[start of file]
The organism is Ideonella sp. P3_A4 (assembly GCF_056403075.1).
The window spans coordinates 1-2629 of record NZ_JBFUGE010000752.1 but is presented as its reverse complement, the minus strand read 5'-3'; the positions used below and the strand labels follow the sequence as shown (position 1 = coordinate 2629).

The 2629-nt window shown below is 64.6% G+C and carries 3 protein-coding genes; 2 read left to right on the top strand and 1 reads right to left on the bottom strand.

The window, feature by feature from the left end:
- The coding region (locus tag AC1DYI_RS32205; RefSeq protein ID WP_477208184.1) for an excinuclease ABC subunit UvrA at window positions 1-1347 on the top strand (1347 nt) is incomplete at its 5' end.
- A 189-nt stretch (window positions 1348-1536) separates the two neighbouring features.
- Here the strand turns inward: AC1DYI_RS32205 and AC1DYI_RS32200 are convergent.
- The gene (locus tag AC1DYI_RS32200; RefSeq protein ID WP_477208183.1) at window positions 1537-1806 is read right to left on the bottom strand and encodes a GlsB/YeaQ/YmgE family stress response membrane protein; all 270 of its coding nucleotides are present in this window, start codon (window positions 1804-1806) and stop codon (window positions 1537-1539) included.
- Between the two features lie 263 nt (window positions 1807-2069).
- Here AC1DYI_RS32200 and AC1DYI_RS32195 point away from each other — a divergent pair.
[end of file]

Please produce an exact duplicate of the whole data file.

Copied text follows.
The organism is Ideonella sp. P3_A4 (assembly GCF_056403075.1).
The window spans coordinates 1-2629 of record NZ_JBFUGE010000752.1 but is presented as its reverse complement, the minus strand read 5'-3'; the positions used below and the strand labels follow the sequence as shown (position 1 = coordinate 2629).

The 2629-nt window shown below is 64.6% G+C and carries 3 protein-coding genes; 2 read left to right on the top strand and 1 reads right to left on the bottom strand.

The window, feature by feature from the left end:
- The coding region (locus tag AC1DYI_RS32205; RefSeq protein ID WP_477208184.1) for an excinuclease ABC subunit UvrA at window positions 1-1347 on the top strand (1347 nt) is incomplete at its 5' end.
- A 189-nt stretch (window positions 1348-1536) separates the two neighbouring features.
- Here the strand turns inward: AC1DYI_RS32205 and AC1DYI_RS32200 are convergent.
- The gene (locus tag AC1DYI_RS32200; RefSeq protein ID WP_477208183.1) at window positions 1537-1806 is read right to left on the bottom strand and encodes a GlsB/YeaQ/YmgE family stress response membrane protein; all 270 of its coding nucleotides are present in this window, start codon (window positions 1804-1806) and stop codon (window positions 1537-1539) included.
- Between the two features lie 263 nt (window positions 1807-2069).
- Here AC1DYI_RS32200 and AC1DYI_RS32195 point away from each other — a divergent pair.